After the transaction log fills up the log space in the database, you may not be able to use the transaction log dumping method to back up and clear the original log, because the log dumping action also needs to record the log. At this time, you can first use the dump transaction database_name with truncate_only command. This command only truncates/clears transaction logs and does not generate actual backups. If not, run the dump transaction database_name with no_log command. This command only clears the existing transaction logs, does not generate the actual backup file, and does not keep logs. If the command does not work, use the alter database command to allocate additional space for the database logs and then run dump transaction.
. Risk of using dump transaction with no_log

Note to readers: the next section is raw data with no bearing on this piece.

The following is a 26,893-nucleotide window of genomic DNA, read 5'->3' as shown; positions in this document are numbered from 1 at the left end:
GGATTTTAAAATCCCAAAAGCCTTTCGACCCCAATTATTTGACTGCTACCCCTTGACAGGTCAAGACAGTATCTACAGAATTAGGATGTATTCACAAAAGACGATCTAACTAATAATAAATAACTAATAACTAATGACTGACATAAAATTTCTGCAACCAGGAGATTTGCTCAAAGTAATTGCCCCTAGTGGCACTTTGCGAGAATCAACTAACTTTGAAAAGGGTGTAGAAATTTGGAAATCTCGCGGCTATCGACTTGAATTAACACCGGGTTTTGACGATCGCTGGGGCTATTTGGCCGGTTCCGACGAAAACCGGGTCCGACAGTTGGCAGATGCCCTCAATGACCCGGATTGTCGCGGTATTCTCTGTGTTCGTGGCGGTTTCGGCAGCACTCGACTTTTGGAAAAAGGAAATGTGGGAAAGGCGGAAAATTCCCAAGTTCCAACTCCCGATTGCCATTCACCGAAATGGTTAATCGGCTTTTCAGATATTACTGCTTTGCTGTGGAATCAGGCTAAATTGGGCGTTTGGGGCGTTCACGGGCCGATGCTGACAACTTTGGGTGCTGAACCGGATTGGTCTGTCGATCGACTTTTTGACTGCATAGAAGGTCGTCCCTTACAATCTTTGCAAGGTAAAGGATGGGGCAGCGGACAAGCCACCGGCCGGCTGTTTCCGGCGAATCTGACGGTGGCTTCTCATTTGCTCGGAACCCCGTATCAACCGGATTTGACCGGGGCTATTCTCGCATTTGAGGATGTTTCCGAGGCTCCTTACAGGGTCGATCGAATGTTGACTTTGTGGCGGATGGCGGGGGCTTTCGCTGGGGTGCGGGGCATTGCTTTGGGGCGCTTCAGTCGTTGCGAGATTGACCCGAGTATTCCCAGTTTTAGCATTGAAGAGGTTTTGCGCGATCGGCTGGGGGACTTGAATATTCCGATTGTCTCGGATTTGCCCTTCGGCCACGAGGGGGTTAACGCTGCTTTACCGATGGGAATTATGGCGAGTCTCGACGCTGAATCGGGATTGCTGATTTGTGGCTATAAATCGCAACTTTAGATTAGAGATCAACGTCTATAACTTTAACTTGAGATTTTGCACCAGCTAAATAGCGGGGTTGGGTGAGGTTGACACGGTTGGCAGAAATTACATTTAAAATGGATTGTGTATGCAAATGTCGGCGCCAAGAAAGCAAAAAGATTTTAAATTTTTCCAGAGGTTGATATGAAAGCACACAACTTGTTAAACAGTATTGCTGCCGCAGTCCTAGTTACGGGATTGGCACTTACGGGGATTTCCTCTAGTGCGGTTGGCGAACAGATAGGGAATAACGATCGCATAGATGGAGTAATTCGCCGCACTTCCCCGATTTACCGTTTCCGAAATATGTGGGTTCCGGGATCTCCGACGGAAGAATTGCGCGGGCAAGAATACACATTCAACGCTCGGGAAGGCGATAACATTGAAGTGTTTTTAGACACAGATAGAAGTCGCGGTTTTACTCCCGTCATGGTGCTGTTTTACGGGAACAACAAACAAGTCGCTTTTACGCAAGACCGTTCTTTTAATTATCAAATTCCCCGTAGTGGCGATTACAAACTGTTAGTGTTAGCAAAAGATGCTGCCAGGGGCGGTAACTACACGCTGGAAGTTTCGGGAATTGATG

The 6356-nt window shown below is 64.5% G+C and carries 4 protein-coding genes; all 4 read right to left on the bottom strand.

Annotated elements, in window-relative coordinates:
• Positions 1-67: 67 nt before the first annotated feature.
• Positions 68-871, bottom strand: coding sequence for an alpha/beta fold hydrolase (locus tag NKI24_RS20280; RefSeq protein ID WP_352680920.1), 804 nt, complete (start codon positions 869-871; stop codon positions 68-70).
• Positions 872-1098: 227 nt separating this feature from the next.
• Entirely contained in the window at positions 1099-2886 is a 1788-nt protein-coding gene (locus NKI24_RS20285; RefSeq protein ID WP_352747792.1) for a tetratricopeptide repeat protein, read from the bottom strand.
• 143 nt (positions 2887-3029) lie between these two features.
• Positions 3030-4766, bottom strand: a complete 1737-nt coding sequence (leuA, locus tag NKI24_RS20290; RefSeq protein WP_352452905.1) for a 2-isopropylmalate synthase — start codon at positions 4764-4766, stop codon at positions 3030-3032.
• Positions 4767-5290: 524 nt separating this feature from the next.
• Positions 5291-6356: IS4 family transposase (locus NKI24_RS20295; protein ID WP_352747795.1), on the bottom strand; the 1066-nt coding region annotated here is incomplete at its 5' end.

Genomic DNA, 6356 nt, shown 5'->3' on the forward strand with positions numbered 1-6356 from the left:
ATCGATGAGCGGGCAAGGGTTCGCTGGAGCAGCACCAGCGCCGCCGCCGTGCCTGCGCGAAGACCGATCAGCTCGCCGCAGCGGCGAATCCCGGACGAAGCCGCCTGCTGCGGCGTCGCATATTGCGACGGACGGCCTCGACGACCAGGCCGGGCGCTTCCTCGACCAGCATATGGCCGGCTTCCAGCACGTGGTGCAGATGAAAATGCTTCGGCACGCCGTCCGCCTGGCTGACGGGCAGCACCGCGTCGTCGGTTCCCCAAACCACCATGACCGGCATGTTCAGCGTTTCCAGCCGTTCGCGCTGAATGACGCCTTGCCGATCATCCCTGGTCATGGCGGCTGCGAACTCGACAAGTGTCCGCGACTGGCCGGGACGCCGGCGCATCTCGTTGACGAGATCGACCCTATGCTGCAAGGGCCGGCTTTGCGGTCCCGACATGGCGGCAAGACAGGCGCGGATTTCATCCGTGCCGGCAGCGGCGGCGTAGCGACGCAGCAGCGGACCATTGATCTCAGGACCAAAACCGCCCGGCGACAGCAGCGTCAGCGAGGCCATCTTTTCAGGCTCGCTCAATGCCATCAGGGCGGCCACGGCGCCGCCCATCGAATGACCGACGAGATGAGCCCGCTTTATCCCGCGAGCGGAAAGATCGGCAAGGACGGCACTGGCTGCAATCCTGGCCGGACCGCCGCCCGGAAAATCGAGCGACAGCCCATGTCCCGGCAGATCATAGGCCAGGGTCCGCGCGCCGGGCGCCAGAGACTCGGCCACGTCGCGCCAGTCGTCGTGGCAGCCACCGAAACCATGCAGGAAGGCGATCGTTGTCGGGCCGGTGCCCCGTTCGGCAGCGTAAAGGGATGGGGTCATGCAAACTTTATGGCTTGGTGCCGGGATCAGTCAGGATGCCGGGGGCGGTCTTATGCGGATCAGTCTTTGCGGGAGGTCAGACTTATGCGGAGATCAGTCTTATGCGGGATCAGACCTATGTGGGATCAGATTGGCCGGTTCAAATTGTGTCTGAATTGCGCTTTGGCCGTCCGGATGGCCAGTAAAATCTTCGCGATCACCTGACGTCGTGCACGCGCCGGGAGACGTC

In the dump transaction with no_log entry in the command reference manual, there is a warning message that you should use this command only when there is no other method. But what does "last trick" mean? What will happen when you use this command? Which command should you use to replace it? Finally, if this command is so problematic, why does Sybase provide it? Sybase Technical Support recommends that you regularly dump your transaction log. You must determine the dump mode based on the activity volume of logs recorded in your database and the size of your database. Dump transaction on a monthly basis in some places; dump transaction on a daily basis in some places. If you have never done dump transaction, the transaction log will eventually be full. SQL Server uses logs for recovery purposes. When the log is full, the server will stop the transaction, because the server will not be able to write these transactions into the log, and the server cannot run most of the dump Tran commands, because ASE also needs to record these commands in logs. This is why no_log is executable when other dump Tran commands cannot be executed. However, if you think about the environment where dump transaction with no_log is designed and executed, no concurrency check will be performed. If you use dump transaction with no_log when modifying the database, you may be at risk of database crash. In most cases, they are reflected as 813 or 605 errors. Dump transaction with truncate_only can be used to delete the inactive part of the transaction log when the database is modified. This command is written into the transaction log, and it also performs necessary concurrency checks. Both commands have related warnings, which are displayed in the command reference manual. Make sure that you understand the warnings and instructions before using any of the commands. Sybase provides dump transaction with no_log to handle some very pressing situations. To ensure Database Consistency as much as possible, you should take it as the "last move ". 4. Why does dump Tran with no_log still fail to be truncated when the database transaction log is full? This problem may occur in two cases. First, the application system sends a user-defined transaction to ase, which has never been committed. This earliest active transaction hinders the system from intercepting logs. Second, the client sends a transaction with a large number of modifications to ase. When logs are cleared, the transaction is still being executed. Logs involved in the transaction can only be intercepted after the transaction is completed. In the first case, the system administrator can clear the logs as long as the user is urged to exit the application or commit the transaction. Because dump transaction with no-log or with truncate-only is sent to ase, it truncates the inactive part of the transaction log. The so-called inactive part refers to all committed or rolled back transactions between server checkpoints. Transaction logging between the earliest uncommitted transactions and the most recent log records is called active. From then on, we can see that the opened transaction can cause the log to rise, because the logs after the earliest active transactions cannot be intercepted. The same applies to the second case. You must exercise caution when dealing with it. If this large transaction has been running for a long time, try to expand the database log space to ensure that the transaction ends normally. If the transaction is forcibly rolled back, the ASE requires a lot of processing work, which is often several times the positive execution time. The system recovery time is long and may affect the normal use time.